Thomas Barger’s Furniture in Costume

Originally printed in Issue 20
Text by Olivia Whittick

Images courtesy of Thomas Barger and Salon 94 Design

If a chair can be camp, Thomas Barger’s chairs are camp. Despite being spotted in glamorous locations like the NYC Glossier flagship or the homes of in-the- know art collectors, Barger’s process is a humble one: he finds recycled paper and blends it into a pulp, then applies it to ordinary chairs to convert them into something new and extraordinary. His is furniture in costume, utility transformed, like chairs playing house.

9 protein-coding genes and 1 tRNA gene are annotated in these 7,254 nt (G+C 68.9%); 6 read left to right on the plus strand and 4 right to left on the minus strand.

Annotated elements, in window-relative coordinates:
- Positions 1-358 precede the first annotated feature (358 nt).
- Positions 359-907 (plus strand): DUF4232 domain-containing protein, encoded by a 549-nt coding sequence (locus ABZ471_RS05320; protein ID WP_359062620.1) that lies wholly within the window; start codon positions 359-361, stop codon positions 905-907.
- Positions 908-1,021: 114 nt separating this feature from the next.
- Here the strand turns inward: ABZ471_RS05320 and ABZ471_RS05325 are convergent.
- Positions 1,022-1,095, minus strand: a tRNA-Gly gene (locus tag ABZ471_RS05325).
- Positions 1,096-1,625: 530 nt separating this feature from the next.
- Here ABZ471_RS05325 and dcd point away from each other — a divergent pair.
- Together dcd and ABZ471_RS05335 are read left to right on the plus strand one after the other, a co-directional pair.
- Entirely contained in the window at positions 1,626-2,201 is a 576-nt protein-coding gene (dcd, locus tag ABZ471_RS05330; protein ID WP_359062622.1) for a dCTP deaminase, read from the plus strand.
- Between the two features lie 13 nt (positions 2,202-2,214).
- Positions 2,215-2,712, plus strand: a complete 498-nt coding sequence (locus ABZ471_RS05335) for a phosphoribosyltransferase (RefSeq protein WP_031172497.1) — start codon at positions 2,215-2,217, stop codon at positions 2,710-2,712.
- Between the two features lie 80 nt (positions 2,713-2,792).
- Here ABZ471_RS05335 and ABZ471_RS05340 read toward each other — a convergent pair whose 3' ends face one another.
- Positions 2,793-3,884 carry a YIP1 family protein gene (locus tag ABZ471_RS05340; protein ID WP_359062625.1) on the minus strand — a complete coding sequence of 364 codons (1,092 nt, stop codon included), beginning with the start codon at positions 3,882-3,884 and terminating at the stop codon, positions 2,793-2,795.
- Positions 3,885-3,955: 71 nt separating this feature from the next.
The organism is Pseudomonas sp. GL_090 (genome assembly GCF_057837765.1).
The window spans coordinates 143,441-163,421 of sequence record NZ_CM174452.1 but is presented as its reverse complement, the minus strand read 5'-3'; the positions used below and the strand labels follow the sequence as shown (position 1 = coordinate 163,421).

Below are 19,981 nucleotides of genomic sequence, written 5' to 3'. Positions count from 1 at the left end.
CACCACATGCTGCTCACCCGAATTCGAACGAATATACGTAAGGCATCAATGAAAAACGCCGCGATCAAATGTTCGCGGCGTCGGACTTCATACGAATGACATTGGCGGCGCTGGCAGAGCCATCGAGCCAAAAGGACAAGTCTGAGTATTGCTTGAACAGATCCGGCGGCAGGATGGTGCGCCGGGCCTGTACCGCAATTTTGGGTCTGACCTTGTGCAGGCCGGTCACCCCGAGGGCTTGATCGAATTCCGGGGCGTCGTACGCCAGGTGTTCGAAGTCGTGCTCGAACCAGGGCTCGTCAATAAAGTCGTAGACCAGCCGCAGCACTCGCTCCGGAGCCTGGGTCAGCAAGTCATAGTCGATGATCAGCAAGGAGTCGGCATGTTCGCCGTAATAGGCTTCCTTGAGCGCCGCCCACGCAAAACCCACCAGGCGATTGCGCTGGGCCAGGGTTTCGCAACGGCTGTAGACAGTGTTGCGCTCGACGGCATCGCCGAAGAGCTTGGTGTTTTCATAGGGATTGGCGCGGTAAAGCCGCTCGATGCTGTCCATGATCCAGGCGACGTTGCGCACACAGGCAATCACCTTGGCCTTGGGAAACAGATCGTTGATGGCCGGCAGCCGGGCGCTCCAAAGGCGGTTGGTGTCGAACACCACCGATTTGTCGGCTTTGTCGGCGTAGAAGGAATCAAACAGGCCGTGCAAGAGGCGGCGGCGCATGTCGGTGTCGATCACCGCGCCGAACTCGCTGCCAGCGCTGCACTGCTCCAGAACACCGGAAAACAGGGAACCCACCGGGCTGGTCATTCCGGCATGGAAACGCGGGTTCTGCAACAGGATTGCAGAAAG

Barger, raised on a farm in rural Illinois, made his pilgrimage to New York after studying architecture. Encouraged by relationships with like-minded artists like Misha Kahn and Jessi Reaves, Barger decided to try his hand at furniture design despite his lack of formal training. His works are pulpy, glossy, lumpy. Cartoonishly organic. Ranging from kinky to cutesy, Barger’s work is an exploration of memory, childhood, and his relationship to queerness.